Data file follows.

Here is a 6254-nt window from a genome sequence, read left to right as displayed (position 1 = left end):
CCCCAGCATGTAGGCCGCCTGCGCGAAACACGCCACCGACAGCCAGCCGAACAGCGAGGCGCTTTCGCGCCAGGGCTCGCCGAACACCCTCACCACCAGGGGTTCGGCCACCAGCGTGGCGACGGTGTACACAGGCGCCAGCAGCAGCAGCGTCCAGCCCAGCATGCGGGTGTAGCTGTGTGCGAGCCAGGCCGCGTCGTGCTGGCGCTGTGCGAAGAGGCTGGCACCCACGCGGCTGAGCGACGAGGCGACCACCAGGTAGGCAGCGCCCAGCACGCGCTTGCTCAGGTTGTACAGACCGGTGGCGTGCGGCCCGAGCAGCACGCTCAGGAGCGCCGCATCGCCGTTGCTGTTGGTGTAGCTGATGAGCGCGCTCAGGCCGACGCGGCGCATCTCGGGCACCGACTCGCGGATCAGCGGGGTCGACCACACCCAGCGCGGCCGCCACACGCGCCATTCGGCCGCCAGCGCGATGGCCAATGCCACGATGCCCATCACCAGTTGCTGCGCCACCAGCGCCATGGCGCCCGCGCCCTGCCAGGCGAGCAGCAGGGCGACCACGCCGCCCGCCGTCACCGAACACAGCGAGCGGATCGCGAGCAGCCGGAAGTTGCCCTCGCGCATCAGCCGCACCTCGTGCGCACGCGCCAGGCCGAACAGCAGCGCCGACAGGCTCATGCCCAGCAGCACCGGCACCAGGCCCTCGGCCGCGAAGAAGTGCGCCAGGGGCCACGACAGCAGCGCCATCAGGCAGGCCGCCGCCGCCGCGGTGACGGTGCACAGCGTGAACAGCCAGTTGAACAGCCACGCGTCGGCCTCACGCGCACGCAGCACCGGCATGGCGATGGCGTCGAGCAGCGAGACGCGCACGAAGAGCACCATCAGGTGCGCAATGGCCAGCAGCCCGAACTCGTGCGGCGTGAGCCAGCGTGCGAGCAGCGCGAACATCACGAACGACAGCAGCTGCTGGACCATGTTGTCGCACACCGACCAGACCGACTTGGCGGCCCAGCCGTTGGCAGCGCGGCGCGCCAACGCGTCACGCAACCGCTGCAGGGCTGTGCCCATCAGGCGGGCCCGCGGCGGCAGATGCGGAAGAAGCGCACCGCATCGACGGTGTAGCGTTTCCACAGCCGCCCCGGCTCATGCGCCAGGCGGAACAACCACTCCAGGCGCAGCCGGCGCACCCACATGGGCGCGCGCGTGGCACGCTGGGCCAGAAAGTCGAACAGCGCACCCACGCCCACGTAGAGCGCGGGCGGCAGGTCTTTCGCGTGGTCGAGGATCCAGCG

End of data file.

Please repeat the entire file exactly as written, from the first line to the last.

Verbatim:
Here is a 6254-nt window from a genome sequence, read left to right as displayed (position 1 = left end):
CCCCAGCATGTAGGCCGCCTGCGCGAAACACGCCACCGACAGCCAGCCGAACAGCGAGGCGCTTTCGCGCCAGGGCTCGCCGAACACCCTCACCACCAGGGGTTCGGCCACCAGCGTGGCGACGGTGTACACAGGCGCCAGCAGCAGCAGCGTCCAGCCCAGCATGCGGGTGTAGCTGTGTGCGAGCCAGGCCGCGTCGTGCTGGCGCTGTGCGAAGAGGCTGGCACCCACGCGGCTGAGCGACGAGGCGACCACCAGGTAGGCAGCGCCCAGCACGCGCTTGCTCAGGTTGTACAGACCGGTGGCGTGCGGCCCGAGCAGCACGCTCAGGAGCGCCGCATCGCCGTTGCTGTTGGTGTAGCTGATGAGCGCGCTCAGGCCGACGCGGCGCATCTCGGGCACCGACTCGCGGATCAGCGGGGTCGACCACACCCAGCGCGGCCGCCACACGCGCCATTCGGCCGCCAGCGCGATGGCCAATGCCACGATGCCCATCACCAGTTGCTGCGCCACCAGCGCCATGGCGCCCGCGCCCTGCCAGGCGAGCAGCAGGGCGACCACGCCGCCCGCCGTCACCGAACACAGCGAGCGGATCGCGAGCAGCCGGAAGTTGCCCTCGCGCATCAGCCGCACCTCGTGCGCACGCGCCAGGCCGAACAGCAGCGCCGACAGGCTCATGCCCAGCAGCACCGGCACCAGGCCCTCGGCCGCGAAGAAGTGCGCCAGGGGCCACGACAGCAGCGCCATCAGGCAGGCCGCCGCCGCCGCGGTGACGGTGCACAGCGTGAACAGCCAGTTGAACAGCCACGCGTCGGCCTCACGCGCACGCAGCACCGGCATGGCGATGGCGTCGAGCAGCGAGACGCGCACGAAGAGCACCATCAGGTGCGCAATGGCCAGCAGCCCGAACTCGTGCGGCGTGAGCCAGCGTGCGAGCAGCGCGAACATCACGAACGACAGCAGCTGCTGGACCATGTTGTCGCACACCGACCAGACCGACTTGGCGGCCCAGCCGTTGGCAGCGCGGCGCGCCAACGCGTCACGCAACCGCTGCAGGGCTGTGCCCATCAGGCGGGCCCGCGGCGGCAGATGCGGAAGAAGCGCACCGCATCGACGGTGTAGCGTTTCCACAGCCGCCCCGGCTCATGCGCCAGGCGGAACAACCACTCCAGGCGCAGCCGGCGCACCCACATGGGCGCGCGCGTGGCACGCTGGGCCAGAAAGTCGAACAGCGCACCCACGCCCACGTAGAGCGCGGGCGGCAGGTCTTTCGCGTGGTCGAGGATCCAGCG